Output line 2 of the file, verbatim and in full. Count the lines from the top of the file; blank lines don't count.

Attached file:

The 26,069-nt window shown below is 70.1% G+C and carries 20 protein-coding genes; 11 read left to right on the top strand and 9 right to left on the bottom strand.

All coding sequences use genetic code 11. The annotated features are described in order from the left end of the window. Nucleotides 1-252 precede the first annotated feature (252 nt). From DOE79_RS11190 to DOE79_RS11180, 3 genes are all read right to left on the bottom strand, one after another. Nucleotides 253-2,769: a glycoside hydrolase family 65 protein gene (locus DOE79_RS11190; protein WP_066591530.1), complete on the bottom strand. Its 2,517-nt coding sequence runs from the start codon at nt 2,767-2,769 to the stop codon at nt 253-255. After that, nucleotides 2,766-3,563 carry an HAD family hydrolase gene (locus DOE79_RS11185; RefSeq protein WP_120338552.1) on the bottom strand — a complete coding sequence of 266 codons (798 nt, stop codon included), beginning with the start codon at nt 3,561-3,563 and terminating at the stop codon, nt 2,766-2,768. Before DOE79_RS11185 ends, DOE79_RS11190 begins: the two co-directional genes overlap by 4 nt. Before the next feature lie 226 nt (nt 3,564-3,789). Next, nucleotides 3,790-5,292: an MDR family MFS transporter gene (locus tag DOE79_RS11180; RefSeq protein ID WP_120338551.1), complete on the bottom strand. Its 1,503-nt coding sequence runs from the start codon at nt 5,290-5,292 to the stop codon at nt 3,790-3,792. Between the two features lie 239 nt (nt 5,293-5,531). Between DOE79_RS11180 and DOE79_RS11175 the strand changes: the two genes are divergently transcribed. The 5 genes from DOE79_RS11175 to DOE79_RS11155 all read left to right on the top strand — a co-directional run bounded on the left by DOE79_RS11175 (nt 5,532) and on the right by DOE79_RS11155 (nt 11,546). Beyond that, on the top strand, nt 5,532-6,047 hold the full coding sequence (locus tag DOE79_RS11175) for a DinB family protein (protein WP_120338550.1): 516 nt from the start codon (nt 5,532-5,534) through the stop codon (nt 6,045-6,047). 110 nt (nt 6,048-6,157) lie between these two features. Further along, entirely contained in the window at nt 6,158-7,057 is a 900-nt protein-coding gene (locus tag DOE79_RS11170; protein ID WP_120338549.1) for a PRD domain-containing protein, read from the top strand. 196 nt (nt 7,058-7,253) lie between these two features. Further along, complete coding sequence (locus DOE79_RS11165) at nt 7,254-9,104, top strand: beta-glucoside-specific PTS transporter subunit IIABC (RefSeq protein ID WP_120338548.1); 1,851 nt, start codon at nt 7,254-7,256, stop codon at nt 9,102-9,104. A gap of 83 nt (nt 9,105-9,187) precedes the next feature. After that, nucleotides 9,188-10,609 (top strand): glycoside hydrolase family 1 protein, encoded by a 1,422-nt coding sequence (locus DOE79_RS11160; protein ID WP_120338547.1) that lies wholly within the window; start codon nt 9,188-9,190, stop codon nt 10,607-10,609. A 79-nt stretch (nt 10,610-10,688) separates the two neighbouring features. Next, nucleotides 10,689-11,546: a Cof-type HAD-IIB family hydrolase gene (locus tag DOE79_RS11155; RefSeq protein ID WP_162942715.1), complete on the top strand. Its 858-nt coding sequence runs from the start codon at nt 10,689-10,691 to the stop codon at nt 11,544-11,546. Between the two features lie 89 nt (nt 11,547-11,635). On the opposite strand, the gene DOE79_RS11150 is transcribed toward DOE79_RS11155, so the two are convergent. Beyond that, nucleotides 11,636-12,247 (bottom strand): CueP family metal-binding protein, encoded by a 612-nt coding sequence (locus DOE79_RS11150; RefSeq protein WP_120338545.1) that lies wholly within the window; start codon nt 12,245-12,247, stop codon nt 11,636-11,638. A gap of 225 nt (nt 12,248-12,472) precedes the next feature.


All coding sequences use genetic code 11. The annotated features are described in order from the left end of the window. Nucleotides 1-252 precede the first annotated feature (252 nt). From DOE79_RS11190 to DOE79_RS11180, 3 genes are all read right to left on the bottom strand, one after another. Nucleotides 253-2,769: a glycoside hydrolase family 65 protein gene (locus DOE79_RS11190; protein WP_066591530.1), complete on the bottom strand. Its 2,517-nt coding sequence runs from the start codon at nt 2,767-2,769 to the stop codon at nt 253-255. After that, nucleotides 2,766-3,563 carry an HAD family hydrolase gene (locus DOE79_RS11185; RefSeq protein WP_120338552.1) on the bottom strand — a complete coding sequence of 266 codons (798 nt, stop codon included), beginning with the start codon at nt 3,561-3,563 and terminating at the stop codon, nt 2,766-2,768. Before DOE79_RS11185 ends, DOE79_RS11190 begins: the two co-directional genes overlap by 4 nt. Before the next feature lie 226 nt (nt 3,564-3,789). Next, nucleotides 3,790-5,292: an MDR family MFS transporter gene (locus tag DOE79_RS11180; RefSeq protein ID WP_120338551.1), complete on the bottom strand. Its 1,503-nt coding sequence runs from the start codon at nt 5,290-5,292 to the stop codon at nt 3,790-3,792. Between the two features lie 239 nt (nt 5,293-5,531). Between DOE79_RS11180 and DOE79_RS11175 the strand changes: the two genes are divergently transcribed. The 5 genes from DOE79_RS11175 to DOE79_RS11155 all read left to right on the top strand — a co-directional run bounded on the left by DOE79_RS11175 (nt 5,532) and on the right by DOE79_RS11155 (nt 11,546). Beyond that, on the top strand, nt 5,532-6,047 hold the full coding sequence (locus tag DOE79_RS11175) for a DinB family protein (protein WP_120338550.1): 516 nt from the start codon (nt 5,532-5,534) through the stop codon (nt 6,045-6,047). 110 nt (nt 6,048-6,157) lie between these two features. Further along, entirely contained in the window at nt 6,158-7,057 is a 900-nt protein-coding gene (locus tag DOE79_RS11170; protein ID WP_120338549.1) for a PRD domain-containing protein, read from the top strand. 196 nt (nt 7,058-7,253) lie between these two features. Further along, complete coding sequence (locus DOE79_RS11165) at nt 7,254-9,104, top strand: beta-glucoside-specific PTS transporter subunit IIABC (RefSeq protein ID WP_120338548.1); 1,851 nt, start codon at nt 7,254-7,256, stop codon at nt 9,102-9,104. A gap of 83 nt (nt 9,105-9,187) precedes the next feature. After that, nucleotides 9,188-10,609 (top strand): glycoside hydrolase family 1 protein, encoded by a 1,422-nt coding sequence (locus DOE79_RS11160; protein ID WP_120338547.1) that lies wholly within the window; start codon nt 9,188-9,190, stop codon nt 10,607-10,609. A 79-nt stretch (nt 10,610-10,688) separates the two neighbouring features. Next, nucleotides 10,689-11,546: a Cof-type HAD-IIB family hydrolase gene (locus tag DOE79_RS11155; RefSeq protein ID WP_162942715.1), complete on the top strand. Its 858-nt coding sequence runs from the start codon at nt 10,689-10,691 to the stop codon at nt 11,544-11,546. Between the two features lie 89 nt (nt 11,547-11,635). On the opposite strand, the gene DOE79_RS11150 is transcribed toward DOE79_RS11155, so the two are convergent. Beyond that, nucleotides 11,636-12,247 (bottom strand): CueP family metal-binding protein, encoded by a 612-nt coding sequence (locus DOE79_RS11150; RefSeq protein WP_120338545.1) that lies wholly within the window; start codon nt 12,245-12,247, stop codon nt 11,636-11,638. A gap of 225 nt (nt 12,248-12,472) precedes the next feature.